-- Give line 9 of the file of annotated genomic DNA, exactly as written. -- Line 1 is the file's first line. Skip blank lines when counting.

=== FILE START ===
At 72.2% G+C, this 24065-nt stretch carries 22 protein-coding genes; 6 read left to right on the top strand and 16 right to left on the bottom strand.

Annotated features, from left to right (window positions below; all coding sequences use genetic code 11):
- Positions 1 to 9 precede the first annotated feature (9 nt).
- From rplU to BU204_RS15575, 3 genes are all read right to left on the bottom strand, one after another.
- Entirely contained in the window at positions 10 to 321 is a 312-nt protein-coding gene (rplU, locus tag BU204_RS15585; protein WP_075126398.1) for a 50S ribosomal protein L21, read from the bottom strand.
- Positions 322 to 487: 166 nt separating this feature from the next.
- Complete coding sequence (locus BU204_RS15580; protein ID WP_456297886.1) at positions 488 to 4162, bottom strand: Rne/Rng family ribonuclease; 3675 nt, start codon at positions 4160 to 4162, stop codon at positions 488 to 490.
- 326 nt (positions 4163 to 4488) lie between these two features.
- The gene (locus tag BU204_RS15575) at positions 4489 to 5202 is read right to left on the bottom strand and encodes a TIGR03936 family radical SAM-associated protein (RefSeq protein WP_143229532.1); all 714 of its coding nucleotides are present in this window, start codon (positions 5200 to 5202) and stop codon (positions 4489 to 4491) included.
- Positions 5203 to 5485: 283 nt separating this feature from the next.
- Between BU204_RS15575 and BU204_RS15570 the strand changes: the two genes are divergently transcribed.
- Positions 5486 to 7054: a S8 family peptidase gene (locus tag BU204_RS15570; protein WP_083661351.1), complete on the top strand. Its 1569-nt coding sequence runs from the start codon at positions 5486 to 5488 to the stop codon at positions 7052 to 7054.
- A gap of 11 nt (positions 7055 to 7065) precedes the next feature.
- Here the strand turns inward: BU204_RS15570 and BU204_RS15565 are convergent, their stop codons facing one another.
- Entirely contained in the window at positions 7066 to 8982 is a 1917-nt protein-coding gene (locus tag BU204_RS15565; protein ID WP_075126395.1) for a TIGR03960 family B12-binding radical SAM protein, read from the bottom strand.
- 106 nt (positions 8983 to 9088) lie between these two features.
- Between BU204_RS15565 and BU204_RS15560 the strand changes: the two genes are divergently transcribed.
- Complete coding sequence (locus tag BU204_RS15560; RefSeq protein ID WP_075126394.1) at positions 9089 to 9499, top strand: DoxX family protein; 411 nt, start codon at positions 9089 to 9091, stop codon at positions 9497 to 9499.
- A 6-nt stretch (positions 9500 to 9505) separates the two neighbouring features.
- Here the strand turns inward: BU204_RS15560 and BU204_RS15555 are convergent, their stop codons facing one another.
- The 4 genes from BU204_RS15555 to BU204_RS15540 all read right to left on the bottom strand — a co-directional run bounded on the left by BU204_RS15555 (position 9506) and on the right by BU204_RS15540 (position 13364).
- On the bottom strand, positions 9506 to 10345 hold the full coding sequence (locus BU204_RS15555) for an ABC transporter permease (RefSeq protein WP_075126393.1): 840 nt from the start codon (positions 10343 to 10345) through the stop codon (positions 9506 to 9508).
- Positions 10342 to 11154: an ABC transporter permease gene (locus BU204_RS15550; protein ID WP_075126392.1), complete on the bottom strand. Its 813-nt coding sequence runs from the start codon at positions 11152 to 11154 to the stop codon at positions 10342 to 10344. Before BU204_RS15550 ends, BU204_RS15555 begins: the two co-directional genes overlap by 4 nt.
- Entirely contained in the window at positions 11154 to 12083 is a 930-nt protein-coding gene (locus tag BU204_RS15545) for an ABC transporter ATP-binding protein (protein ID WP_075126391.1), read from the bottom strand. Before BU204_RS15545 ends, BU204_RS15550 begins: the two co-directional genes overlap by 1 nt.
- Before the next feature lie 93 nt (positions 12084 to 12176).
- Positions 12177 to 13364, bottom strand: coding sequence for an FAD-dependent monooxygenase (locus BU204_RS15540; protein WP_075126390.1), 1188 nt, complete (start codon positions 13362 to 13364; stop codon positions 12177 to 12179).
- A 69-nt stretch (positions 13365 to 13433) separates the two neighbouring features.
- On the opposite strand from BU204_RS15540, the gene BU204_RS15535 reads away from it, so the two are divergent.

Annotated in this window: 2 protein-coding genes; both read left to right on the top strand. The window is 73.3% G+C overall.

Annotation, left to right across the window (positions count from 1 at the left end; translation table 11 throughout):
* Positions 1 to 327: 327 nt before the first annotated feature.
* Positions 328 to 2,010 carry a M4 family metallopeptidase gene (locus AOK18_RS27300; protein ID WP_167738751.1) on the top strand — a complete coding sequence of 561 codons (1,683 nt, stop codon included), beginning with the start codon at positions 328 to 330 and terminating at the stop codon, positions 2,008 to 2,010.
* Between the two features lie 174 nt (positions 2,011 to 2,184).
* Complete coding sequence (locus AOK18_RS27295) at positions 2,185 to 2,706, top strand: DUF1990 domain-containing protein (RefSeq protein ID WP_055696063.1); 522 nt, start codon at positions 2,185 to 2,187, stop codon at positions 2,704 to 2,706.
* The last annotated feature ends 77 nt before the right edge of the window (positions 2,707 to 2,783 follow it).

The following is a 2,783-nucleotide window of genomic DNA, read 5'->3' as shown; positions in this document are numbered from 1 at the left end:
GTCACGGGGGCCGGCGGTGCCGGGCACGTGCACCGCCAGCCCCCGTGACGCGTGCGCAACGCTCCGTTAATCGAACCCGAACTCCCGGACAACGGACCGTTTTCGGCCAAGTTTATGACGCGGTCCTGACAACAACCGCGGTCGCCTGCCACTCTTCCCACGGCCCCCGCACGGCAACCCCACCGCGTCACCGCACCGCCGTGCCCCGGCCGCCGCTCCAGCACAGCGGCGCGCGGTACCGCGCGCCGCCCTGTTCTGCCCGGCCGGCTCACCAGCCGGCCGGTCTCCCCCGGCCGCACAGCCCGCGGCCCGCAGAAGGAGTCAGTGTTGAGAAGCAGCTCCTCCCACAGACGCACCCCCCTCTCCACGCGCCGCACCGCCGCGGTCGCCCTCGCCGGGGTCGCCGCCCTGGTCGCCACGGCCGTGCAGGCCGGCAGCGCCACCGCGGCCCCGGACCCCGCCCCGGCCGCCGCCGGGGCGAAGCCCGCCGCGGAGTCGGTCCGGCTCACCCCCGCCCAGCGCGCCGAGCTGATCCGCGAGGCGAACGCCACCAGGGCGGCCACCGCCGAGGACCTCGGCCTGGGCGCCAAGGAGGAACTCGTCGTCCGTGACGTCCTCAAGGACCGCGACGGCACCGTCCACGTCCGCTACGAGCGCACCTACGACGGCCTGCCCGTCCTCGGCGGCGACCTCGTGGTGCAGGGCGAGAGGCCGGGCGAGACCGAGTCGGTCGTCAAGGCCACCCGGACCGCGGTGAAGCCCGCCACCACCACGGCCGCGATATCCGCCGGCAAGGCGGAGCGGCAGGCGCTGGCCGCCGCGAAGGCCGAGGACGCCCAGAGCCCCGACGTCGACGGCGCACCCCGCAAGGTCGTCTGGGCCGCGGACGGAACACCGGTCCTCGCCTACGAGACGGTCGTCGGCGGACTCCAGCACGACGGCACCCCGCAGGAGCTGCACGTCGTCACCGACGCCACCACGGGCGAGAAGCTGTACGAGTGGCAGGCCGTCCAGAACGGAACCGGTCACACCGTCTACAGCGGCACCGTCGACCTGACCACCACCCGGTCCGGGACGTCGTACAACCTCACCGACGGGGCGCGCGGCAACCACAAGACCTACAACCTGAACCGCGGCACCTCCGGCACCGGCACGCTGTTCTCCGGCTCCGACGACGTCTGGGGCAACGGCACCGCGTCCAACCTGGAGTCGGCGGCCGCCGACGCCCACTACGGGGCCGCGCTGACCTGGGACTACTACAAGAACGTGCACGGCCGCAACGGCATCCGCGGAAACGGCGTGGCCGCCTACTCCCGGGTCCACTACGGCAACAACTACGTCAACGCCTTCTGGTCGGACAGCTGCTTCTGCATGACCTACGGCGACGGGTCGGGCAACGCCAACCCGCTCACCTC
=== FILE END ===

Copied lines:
- The gene (locus tag BU204_RS15575) at positions 4489 to 5202 is read right to left on the bottom strand and encodes a TIGR03936 family radical SAM-associated protein (RefSeq protein WP_143229532.1); all 714 of its coding nucleotides are present in this window, start codon (positions 5200 to 5202) and stop codon (positions 4489 to 4491) included.